Groundwater is a significant water resource for humans and for groundwater-dependent vegetation. Several challenges to managing both groundwater resources and dependent vegetation include defining the location of dependent vegetation, the rate of groundwater use, and the depth of roots accessing groundwater. In this study we demonstrate a novel application of measurements of stable isotopes of carbon that can be used to identify the location, the rooting depth, and the rate of groundwater use.
Natalie C. Ceperley, Theophile Mande, Nick van de Giesen, Scott Tyler, Hamma Yacouba, and Marc B. Parlange
Hydrol. Earth Syst. Sci., 21, 4149–4167,Short summary
We relate land cover (savanna forest and agriculture) to evaporation in Burkina Faso, west Africa. We observe more evaporation and temperature movement over the savanna forest in the headwater area relative to the agricultural section of the watershed. We find that the fraction of available energy converted to evaporation relates to vegetation cover and soil moisture. From the results, evaporation can be calculated where ground-based measurements are lacking, frequently the case across Africa.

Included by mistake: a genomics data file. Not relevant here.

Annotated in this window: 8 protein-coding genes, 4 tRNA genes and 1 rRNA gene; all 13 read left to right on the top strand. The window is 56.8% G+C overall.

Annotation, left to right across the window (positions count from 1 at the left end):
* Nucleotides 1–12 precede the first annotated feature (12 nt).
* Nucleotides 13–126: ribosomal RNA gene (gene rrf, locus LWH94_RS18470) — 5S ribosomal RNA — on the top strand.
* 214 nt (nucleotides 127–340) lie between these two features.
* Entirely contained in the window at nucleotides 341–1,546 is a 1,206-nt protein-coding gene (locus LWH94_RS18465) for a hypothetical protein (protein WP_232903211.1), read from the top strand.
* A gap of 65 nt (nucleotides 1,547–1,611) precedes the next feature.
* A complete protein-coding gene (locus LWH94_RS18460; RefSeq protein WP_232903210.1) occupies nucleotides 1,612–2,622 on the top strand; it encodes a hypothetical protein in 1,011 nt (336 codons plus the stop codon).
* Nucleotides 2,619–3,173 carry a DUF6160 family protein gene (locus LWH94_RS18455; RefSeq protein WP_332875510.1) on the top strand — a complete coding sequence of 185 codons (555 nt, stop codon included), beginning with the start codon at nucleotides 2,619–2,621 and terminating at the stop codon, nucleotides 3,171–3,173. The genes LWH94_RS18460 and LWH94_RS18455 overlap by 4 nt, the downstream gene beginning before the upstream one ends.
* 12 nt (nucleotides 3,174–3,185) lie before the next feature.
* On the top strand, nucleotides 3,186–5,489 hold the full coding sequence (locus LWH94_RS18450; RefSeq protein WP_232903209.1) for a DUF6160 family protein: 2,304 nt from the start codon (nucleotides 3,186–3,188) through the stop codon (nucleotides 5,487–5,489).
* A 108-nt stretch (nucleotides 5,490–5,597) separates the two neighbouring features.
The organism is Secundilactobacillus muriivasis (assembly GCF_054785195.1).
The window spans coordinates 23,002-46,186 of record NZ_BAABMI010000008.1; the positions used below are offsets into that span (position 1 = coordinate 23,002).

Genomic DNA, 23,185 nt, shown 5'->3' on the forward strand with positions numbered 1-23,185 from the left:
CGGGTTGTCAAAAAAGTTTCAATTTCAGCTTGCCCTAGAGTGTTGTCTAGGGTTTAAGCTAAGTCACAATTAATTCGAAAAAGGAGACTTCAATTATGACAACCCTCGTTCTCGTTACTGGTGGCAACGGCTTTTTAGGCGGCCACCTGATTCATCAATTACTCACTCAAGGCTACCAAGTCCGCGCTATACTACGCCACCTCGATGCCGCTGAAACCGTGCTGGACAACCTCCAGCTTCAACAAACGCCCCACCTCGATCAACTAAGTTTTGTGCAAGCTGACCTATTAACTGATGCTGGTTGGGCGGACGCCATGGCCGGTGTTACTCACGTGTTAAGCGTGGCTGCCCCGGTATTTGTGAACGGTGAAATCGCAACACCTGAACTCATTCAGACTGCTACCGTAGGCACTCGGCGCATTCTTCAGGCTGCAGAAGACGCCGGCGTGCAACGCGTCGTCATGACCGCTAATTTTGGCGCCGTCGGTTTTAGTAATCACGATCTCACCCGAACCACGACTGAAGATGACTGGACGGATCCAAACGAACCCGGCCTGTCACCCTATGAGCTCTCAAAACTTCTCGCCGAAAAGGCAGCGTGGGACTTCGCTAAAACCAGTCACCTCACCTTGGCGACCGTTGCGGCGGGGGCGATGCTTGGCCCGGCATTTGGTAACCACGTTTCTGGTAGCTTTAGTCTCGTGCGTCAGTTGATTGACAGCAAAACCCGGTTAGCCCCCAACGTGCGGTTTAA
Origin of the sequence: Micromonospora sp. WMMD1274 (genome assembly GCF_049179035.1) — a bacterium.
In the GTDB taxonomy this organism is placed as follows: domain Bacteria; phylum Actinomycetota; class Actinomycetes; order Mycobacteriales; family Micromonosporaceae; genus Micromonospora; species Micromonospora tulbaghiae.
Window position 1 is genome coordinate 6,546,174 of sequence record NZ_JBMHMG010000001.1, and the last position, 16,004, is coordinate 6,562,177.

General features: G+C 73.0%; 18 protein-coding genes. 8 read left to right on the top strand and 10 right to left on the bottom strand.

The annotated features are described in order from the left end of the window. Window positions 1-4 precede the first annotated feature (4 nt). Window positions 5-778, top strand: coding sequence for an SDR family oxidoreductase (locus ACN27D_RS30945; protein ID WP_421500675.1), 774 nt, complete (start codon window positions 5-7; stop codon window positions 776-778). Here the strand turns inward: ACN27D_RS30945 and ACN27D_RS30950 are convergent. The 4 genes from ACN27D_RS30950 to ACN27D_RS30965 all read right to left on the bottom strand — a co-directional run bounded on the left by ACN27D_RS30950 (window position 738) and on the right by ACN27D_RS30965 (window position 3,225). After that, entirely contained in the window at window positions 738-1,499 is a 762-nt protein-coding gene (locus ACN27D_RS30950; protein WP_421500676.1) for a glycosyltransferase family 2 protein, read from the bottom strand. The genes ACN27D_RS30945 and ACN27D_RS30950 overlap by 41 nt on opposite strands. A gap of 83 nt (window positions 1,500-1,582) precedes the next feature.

Erik Oerter, Molly Malone, Annie Putman, Dina Drits-Esser, Louisa Stark, and Gabriel Bowen
Hydrol. Earth Syst. Sci., 21, 3799–3810,Short summary
Fruits take up soil water as they grow, and thus the fruit water is related to the rain or irrigation the crop receives. We used a novel sampling system to measure the stable isotopes of H and O in the fruit water to determine its geographic origin by comparing it to maps of isotopes in rain. We used this approach to teach an audience of science students and teachers about water cycle concepts and how humans may modify the water cycle through agriculture and irrigation water diversions.
Stanislaus J. Schymanski, Daniel Breitenstein, and Dani Or
Hydrol. Earth Syst. Sci., 21, 3377–3400,Short summary
Leaf transpiration and energy exchange are coupled processes at the small scale that have strong effects on the water cycle and climate at the large scale. In this technical note, we present a novel experimental set-up that enables detailed study of these coupled processes in the laboratory under controlled conditions. Results document the abilities of the experimental set-up to confirm or challenge our understanding of these processes.
Jingyi Ding, Wenwu Zhao, Stefani Daryanto, Lixin Wang, Hao Fan, Qiang Feng, and Yaping Wang
Hydrol. Earth Syst. Sci., 21, 2405–2419,Short summary